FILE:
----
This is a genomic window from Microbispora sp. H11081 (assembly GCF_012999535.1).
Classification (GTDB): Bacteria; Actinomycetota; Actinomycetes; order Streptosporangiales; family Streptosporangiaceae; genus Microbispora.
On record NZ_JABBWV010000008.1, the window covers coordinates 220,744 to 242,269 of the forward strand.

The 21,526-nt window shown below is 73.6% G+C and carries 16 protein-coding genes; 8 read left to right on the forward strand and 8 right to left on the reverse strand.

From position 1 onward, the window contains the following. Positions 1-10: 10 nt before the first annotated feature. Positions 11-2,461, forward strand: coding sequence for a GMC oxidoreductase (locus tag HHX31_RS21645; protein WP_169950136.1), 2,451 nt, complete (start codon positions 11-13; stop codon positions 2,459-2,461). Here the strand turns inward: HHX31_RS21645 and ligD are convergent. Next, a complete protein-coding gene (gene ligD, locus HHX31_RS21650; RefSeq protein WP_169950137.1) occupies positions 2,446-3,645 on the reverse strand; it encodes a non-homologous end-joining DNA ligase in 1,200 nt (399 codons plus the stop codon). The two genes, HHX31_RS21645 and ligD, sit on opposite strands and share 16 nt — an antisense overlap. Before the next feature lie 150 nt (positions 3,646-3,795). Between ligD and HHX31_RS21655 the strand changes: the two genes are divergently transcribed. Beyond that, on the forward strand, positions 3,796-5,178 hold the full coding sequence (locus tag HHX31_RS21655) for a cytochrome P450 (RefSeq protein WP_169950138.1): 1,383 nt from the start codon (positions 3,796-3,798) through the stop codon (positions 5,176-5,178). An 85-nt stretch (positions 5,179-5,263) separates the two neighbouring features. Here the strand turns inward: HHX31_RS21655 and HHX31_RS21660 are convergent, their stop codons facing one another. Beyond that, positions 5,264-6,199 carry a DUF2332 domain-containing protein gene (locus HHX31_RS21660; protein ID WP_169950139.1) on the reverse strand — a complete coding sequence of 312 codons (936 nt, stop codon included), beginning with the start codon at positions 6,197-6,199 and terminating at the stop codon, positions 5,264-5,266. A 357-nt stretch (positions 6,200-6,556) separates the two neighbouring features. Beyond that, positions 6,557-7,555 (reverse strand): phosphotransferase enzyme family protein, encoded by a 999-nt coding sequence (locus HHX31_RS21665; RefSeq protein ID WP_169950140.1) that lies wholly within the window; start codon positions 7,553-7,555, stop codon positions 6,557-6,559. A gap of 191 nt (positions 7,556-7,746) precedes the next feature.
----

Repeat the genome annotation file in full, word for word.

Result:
This is a genomic window from Microbispora sp. H11081 (assembly GCF_012999535.1).
Classification (GTDB): Bacteria; Actinomycetota; Actinomycetes; order Streptosporangiales; family Streptosporangiaceae; genus Microbispora.
On record NZ_JABBWV010000008.1, the window covers coordinates 220,744 to 242,269 of the forward strand.

The 21,526-nt window shown below is 73.6% G+C and carries 16 protein-coding genes; 8 read left to right on the forward strand and 8 right to left on the reverse strand.

From position 1 onward, the window contains the following. Positions 1-10: 10 nt before the first annotated feature. Positions 11-2,461, forward strand: coding sequence for a GMC oxidoreductase (locus tag HHX31_RS21645; protein WP_169950136.1), 2,451 nt, complete (start codon positions 11-13; stop codon positions 2,459-2,461). Here the strand turns inward: HHX31_RS21645 and ligD are convergent. Next, a complete protein-coding gene (gene ligD, locus HHX31_RS21650; RefSeq protein WP_169950137.1) occupies positions 2,446-3,645 on the reverse strand; it encodes a non-homologous end-joining DNA ligase in 1,200 nt (399 codons plus the stop codon). The two genes, HHX31_RS21645 and ligD, sit on opposite strands and share 16 nt — an antisense overlap. Before the next feature lie 150 nt (positions 3,646-3,795). Between ligD and HHX31_RS21655 the strand changes: the two genes are divergently transcribed. Beyond that, on the forward strand, positions 3,796-5,178 hold the full coding sequence (locus tag HHX31_RS21655) for a cytochrome P450 (RefSeq protein WP_169950138.1): 1,383 nt from the start codon (positions 3,796-3,798) through the stop codon (positions 5,176-5,178). An 85-nt stretch (positions 5,179-5,263) separates the two neighbouring features. Here the strand turns inward: HHX31_RS21655 and HHX31_RS21660 are convergent, their stop codons facing one another. Beyond that, positions 5,264-6,199 carry a DUF2332 domain-containing protein gene (locus HHX31_RS21660; protein ID WP_169950139.1) on the reverse strand — a complete coding sequence of 312 codons (936 nt, stop codon included), beginning with the start codon at positions 6,197-6,199 and terminating at the stop codon, positions 5,264-5,266. A 357-nt stretch (positions 6,200-6,556) separates the two neighbouring features. Beyond that, positions 6,557-7,555 (reverse strand): phosphotransferase enzyme family protein, encoded by a 999-nt coding sequence (locus HHX31_RS21665; RefSeq protein ID WP_169950140.1) that lies wholly within the window; start codon positions 7,553-7,555, stop codon positions 6,557-6,559. A gap of 191 nt (positions 7,556-7,746) precedes the next feature.